Palestinian and Israeli leaders begin direct talks in Washington today in what US President Barack Obama has described as “a moment of opportunity that may not soon come again”.
Obama intends to forge a Middle East peace agreement within a year, approaching the talks between Egyptian President Hosni Mubarak, Israeli Prime Minister Benjamin Netanyahu, Palestinian President Mahmoud Abbas and Jordan’s King Abdullah II with tempered optimism.
The UK’s Guardian newspaper reported the US President as saying the task would be difficult after so many failed efforts, and that passions and mistrust ran deep. But he said that the occupation and accompanying conflict were unsustainable.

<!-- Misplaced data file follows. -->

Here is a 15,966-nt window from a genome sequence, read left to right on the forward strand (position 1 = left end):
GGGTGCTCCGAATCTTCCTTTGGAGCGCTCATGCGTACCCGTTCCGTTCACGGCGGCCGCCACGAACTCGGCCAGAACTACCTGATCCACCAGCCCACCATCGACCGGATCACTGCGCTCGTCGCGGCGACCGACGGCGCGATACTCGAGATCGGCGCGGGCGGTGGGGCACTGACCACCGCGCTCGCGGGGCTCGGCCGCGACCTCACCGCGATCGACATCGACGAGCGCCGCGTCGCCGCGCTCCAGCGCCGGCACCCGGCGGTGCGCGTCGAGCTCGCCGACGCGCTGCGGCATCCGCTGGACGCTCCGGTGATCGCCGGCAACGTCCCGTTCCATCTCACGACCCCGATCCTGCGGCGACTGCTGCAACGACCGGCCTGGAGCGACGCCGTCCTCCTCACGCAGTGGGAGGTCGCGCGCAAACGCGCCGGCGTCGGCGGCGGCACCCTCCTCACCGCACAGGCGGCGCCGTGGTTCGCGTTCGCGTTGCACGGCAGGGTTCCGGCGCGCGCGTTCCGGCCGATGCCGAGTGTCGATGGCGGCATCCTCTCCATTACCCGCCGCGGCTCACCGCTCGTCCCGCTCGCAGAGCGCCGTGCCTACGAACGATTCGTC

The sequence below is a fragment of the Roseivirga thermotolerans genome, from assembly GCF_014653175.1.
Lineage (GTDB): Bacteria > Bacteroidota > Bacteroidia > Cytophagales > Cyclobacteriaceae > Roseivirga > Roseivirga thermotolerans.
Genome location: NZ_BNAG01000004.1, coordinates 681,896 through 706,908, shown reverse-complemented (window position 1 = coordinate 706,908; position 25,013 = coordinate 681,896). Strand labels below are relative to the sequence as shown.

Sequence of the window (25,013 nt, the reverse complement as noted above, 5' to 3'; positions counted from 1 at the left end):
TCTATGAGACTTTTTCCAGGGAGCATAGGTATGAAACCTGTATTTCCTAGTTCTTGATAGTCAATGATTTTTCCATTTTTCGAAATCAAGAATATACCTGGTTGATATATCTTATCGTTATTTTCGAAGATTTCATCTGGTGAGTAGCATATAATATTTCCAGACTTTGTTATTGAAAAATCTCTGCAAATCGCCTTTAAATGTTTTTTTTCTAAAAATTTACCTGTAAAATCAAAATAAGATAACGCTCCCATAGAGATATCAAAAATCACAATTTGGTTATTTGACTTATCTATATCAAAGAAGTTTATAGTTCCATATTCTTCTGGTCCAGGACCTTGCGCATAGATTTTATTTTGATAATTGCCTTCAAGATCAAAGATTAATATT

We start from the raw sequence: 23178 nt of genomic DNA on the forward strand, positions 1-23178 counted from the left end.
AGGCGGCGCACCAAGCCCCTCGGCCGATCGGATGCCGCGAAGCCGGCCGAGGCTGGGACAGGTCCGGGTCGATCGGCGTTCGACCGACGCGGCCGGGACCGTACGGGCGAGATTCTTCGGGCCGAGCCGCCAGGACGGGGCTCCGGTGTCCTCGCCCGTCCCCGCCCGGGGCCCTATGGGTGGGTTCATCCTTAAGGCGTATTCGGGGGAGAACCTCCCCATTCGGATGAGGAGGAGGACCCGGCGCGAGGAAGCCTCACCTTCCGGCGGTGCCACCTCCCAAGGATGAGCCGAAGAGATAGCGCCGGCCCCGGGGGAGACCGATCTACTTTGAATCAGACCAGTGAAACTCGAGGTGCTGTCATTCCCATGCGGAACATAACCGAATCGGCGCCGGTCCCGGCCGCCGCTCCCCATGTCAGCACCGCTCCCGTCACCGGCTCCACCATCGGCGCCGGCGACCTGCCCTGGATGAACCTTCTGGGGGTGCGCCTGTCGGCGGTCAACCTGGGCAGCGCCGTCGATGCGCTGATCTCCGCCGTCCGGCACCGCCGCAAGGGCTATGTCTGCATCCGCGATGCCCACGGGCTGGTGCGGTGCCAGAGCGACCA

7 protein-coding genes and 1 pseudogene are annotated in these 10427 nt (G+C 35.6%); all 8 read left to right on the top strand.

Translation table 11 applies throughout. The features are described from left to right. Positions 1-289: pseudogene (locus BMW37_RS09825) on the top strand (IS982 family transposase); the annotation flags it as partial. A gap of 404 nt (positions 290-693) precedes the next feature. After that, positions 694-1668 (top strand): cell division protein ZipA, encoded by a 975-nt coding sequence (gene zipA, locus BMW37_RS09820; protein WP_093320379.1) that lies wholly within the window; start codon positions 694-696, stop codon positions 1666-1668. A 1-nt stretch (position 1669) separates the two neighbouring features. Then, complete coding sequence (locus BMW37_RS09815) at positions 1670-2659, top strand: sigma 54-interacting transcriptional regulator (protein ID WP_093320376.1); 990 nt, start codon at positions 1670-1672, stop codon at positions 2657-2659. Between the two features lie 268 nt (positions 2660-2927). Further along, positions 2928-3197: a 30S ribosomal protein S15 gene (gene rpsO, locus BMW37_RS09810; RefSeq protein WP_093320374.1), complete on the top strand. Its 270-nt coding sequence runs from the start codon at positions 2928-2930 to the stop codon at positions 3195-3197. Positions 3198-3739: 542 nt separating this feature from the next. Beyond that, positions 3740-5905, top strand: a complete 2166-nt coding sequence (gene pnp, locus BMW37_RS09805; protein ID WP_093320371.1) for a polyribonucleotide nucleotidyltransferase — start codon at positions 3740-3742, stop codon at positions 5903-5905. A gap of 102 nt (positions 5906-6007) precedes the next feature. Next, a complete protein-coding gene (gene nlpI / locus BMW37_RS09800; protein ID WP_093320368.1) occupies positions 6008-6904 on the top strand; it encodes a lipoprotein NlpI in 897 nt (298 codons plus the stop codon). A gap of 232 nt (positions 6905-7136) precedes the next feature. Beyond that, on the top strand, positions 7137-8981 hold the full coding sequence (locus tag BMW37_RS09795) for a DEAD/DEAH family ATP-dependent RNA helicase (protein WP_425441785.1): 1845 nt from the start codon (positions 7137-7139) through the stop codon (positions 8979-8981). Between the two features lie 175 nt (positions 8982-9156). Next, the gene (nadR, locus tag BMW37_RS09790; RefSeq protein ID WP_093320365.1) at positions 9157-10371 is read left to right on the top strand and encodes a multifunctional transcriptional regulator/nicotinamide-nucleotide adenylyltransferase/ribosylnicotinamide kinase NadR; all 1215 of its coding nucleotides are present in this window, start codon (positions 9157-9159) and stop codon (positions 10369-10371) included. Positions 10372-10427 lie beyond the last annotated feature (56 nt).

“The purpose of the talks is clear. These will be direct negotiations between Israelis and Palestinians,” said Obama, These negotiations are intended to resolve all final status issues. The goal is a settlement negotiated between the parties that ends the occupation which began in 1967, and results in the emergence of an independent democratic and viable Palestinian state living side by side in peace and security with a Jewish state of Israel and its other neighbours,” he said. “We are under no illusions. Passions run deep. Each side has legitimate and enduring interests. Years of mistrust will not disappear overnight …
“After all, there’s a reason that the two state solution has eluded previous generations. This is extraordinarily complex and extraordinarily difficult. But we know that the status quo is unsustainable.”